‘Anyone can dig a hole in a cemetery, but not everyone is a grave-digger. The later takes a good deal more stamina and persistence. ‘
The successful poet
The ‘successful’ poet has also, at some point, experienced frustration over not finding a home for their work. They will also have gone through periods of having work returned and in terms of writing, of not being able to write what they want to write. I imagine all good poets are subject to insecurity. And once success is achieved, what then? The award-winning poet may be wondering, at this very moment, how they wrote their award-winning collection. They may not have written a single poem for eight months. They may be wondering if they will write another poem.
Here is novelist J.K Rowling in a recent interview in the Guardian newspaper
JK ‘…success never feels the way you think it will be. Some people would assume that you’re sitting around feeling simply marvellous and shining your baubles. But I remember, a week after I got my American deal, one of my very best girlfriends rang me and said, “I thought you’d sound so elated.” From the outside, I’m sure everything looked amazing. But in my flat, where I was still a single mum and I didn’t know who to call to do my hair, everything felt phenomenally overwhelming… I now felt: “The next book can’t possibly live up to this.” So I managed to turn this amazing triumph into tragedy, in the space of about five days…You did the thing that felt natural, and then you’re put in this position where it feels very unnatural. You’re trying to reconnect with this thing that felt normal five minutes ago.’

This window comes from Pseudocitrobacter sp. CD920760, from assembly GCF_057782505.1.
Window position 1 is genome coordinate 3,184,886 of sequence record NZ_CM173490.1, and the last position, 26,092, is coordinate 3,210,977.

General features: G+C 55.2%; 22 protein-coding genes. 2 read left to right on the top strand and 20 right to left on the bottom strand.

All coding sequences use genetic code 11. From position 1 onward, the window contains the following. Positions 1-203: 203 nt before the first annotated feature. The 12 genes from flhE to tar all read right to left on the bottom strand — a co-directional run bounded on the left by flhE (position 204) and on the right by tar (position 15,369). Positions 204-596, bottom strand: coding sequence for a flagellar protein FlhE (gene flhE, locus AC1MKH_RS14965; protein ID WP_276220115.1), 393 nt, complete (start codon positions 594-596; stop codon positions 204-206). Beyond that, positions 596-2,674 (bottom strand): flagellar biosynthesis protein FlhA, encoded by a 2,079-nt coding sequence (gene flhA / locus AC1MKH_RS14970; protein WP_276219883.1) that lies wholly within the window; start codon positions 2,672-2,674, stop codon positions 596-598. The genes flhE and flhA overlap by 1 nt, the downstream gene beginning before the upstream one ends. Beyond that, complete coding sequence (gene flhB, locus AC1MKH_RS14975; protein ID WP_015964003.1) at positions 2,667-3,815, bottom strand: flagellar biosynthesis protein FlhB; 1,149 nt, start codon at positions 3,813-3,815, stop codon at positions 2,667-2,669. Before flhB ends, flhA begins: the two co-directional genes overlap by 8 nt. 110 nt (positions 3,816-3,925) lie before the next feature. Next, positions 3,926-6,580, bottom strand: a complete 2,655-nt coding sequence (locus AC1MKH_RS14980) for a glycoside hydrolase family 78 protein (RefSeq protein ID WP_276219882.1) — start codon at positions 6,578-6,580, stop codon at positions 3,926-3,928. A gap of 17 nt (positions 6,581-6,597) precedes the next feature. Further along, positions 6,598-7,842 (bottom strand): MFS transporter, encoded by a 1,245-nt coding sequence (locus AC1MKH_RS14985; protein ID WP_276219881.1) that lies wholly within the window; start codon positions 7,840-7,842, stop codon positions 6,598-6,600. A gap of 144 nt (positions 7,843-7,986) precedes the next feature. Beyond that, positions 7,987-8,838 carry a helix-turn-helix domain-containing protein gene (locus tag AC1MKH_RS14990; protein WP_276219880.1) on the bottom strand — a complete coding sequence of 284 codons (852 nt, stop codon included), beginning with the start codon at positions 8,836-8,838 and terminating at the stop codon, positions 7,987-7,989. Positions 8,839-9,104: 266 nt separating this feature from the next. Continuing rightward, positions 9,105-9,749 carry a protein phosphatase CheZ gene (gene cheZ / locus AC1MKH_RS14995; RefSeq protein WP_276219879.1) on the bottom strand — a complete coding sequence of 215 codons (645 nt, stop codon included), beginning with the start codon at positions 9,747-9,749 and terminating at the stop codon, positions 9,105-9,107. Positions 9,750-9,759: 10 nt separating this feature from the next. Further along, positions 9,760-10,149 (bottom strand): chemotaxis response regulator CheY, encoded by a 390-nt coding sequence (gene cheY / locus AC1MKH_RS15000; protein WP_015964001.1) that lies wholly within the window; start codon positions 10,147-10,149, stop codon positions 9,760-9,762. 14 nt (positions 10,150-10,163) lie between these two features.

The audience for poetry is not on the same scale as the audience for other forms of literature. Even award-winning poetry collections are often not stocked in bookshops. Hundreds or maybe thousands of fine poets are not widely known or celebrated, even by other poets. I’m not sure if it helps to remember this when one is feeling un-noticed- but it might.
I know a brilliant, articulate woman who reads the entire short list for various book prizes. She is never without a novel or set of short stories in her bag. When I told her my poetry book was short listed for a prize she was delighted for me, but said she really isn’t into poetry.
If one measure of success is reading to audiences, then few poets are able to regularly command a packed house in a large auditorium or theatre. Reading poetry to an audience, in my experience, often involves travelling, sometimes large distances, usually on a pitch black evening of torrential rain in February to read to ten people in a church hall or a room above a pub. That’s not to say it isn’t a privilege and a joy to read to anyone who will listen – on the contrary, once one has learnt to enjoy reading, it is a wonderfully affirming experience. And some of the more intimate readings I’ve been involved in or attended have been the most memorable.
This, for someone who writes poems, could be defined as writing a poem and being, at some point in the shifting and sifting process, pleased that this poem has chosen you to set it down; the feeling that you have done the emotion or idea some justice, that an image, a line break pleases you. It might be knowing that this is the poem you want to write, the poem you are trying to write. It might be the moment of surprise when you find you have written the poem you didn’t know you were going to write and perhaps needed to write. Internal success could be defined as losing and maybe finding yourself in writing the poem that is, for now, as good as you can possibly make it.
However you may define it, I wish you success.